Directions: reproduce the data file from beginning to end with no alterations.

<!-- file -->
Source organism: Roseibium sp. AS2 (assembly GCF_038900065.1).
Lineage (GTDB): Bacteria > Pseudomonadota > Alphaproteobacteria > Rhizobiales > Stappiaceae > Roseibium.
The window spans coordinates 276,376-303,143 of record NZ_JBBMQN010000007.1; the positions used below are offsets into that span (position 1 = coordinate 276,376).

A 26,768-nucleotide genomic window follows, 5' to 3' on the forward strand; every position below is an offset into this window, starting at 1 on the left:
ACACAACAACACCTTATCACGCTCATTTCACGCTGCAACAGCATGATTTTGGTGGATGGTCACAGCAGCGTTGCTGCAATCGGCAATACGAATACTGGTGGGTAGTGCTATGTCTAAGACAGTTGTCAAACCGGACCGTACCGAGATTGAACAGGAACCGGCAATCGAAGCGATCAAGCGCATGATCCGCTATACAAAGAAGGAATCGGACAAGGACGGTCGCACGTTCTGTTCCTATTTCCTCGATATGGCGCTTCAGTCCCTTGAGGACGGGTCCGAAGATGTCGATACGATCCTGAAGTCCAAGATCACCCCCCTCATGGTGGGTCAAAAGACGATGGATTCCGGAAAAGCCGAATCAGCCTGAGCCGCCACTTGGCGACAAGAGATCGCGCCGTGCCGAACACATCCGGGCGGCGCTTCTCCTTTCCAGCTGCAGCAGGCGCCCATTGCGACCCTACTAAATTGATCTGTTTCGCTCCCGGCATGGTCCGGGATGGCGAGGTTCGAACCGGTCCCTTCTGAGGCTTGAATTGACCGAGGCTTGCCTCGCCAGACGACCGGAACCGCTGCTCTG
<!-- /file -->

Source organism: Roseibium sp. AS2 (assembly GCF_038900065.1).
Lineage (GTDB): Bacteria > Pseudomonadota > Alphaproteobacteria > Rhizobiales > Stappiaceae > Roseibium.
The window spans coordinates 276,376-303,143 of record NZ_JBBMQN010000007.1; the positions used below are offsets into that span (position 1 = coordinate 276,376).

A 26,768-nucleotide genomic window follows, 5' to 3' on the forward strand; every position below is an offset into this window, starting at 1 on the left:
ACACAACAACACCTTATCACGCTCATTTCACGCTGCAACAGCATGATTTTGGTGGATGGTCACAGCAGCGTTGCTGCAATCGGCAATACGAATACTGGTGGGTAGTGCTATGTCTAAGACAGTTGTCAAACCGGACCGTACCGAGATTGAACAGGAACCGGCAATCGAAGCGATCAAGCGCATGATCCGCTATACAAAGAAGGAATCGGACAAGGACGGTCGCACGTTCTGTTCCTATTTCCTCGATATGGCGCTTCAGTCCCTTGAGGACGGGTCCGAAGATGTCGATACGATCCTGAAGTCCAAGATCACCCCCCTCATGGTGGGTCAAAAGACGATGGATTCCGGAAAAGCCGAATCAGCCTGAGCCGCCACTTGGCGACAAGAGATCGCGCCGTGCCGAACACATCCGGGCGGCGCTTCTCCTTTCCAGCTGCAGCAGGCGCCCATTGCGACCCTACTAAATTGATCTGTTTCGCTCCCGGCATGGTCCGGGATGGCGAGGTTCGAACCGGTCCCTTCTGAGGCTTGAATTGACCGAGGCTTGCCTCGCCAGACGACCGGAACCGCTGCTCTG